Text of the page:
Assuming you meet the criteria, you apply to the Court of Protection by means of an application form to be appointed as a Deputy. The court will conduct checks to confirm that, the person needs a Deputy or some other kind of help. They will check that there are no objections to you being appointed.
If there is more than one person applying to become a Deputy, then you will need to decide how you are going to make decisions. You can either make decisions together (Joint deputyship) in which case all the deputies have to agree.
Alternatively, you can make decisions separately (Joint and severally), which means that all the deputies can agree or any individual deputy can act on their own.
You will need to tell the court which option you want when you make the application.
Sometimes, a professional Deputy is appointed. These are often people such as accountants, solicitors or even representatives from the local authority. It is worth remembering, a professional Deputy will be paid for the role.
Once you have been appointed as a Deputy, you are responsible for helping P to make whatever decisions they can or making decisions on their behalf.
You must always consider P’s level of mental capacity every time you are making a decision for them. You must not assume they have the same level of mental capacity every time. For example, P may not be able to decide what they want to do with large sums of money, they may not even understand the concept of money, but they may well understand what it is they want for dinner.
The Court of Protection will give you a court order, this says what you can and cannot do as the Deputy. There are also the general rules provided in the Mental Capacity Act 2005 code of Practice.
There is an application fee of £365, which needs to be sent with your application. If you are applying to become a deputy for Property and Affairs and Personal Welfare, you will need to send two fees with your application.
If the court decides your case needs a hearing, there will be an additional fee of £485 to pay. The court will make it clear and inform you if a hearing is needed.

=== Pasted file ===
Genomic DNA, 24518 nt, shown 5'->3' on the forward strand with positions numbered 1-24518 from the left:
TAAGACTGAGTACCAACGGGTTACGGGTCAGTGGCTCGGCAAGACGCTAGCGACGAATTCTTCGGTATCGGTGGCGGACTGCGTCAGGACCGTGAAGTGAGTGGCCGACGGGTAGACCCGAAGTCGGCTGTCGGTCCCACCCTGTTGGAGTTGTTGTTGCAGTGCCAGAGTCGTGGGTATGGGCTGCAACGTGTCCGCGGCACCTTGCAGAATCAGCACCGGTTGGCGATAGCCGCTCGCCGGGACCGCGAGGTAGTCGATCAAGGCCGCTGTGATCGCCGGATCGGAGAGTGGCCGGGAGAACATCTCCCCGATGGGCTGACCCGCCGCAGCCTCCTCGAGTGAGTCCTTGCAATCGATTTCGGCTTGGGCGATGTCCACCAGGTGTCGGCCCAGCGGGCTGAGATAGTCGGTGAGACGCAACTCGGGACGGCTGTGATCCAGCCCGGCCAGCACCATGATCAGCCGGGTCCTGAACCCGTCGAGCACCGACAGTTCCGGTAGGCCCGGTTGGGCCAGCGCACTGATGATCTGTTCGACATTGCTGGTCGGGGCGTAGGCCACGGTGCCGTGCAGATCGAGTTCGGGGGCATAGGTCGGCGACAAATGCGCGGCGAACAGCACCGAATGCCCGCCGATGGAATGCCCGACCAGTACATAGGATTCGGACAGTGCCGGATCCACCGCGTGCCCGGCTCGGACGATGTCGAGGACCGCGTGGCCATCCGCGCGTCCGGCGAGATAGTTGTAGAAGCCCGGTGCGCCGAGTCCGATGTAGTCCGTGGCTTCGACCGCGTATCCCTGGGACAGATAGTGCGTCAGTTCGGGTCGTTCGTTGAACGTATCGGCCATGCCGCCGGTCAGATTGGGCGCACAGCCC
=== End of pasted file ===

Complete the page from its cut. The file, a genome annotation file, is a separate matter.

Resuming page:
Once appointed, you will be required to pay £320 for general supervision or £35 for minimal supervision. If you are a new Deputy you will also need to pay a £100 assessment fee.
When acting as a Deputy for Property and Affairs, there will also be a Security Bond payment. This is paid to a security bond provider, not to the court itself. The fee is dependent on the value of P’s estate and how much of it you control.
A Deputyship Solicitor will charge around £850 +VAT + disbursements to complete all the documentation for a basic application.
It may be necessary to have a Mental Capacity Assessment carried out for P. This is normally done by a Doctor or other specialist assessor and a report written up and provided to the court.
If you are considering applying to become a Deputy for someone, we can help with all the different aspects of the application process. Our initial meeting is free and we can answer any questions you may have.
Applying to become a Deputy can be daunting for those who have no experience of courts and application procedures, we’re here to help.
If you would like to speak with one of our experts give us a call on 01202 798867 or complete our contact form. (Link)
The information above is for information only and should not be taken as legal advice. The fees stated were correct at the date of publication August 2019.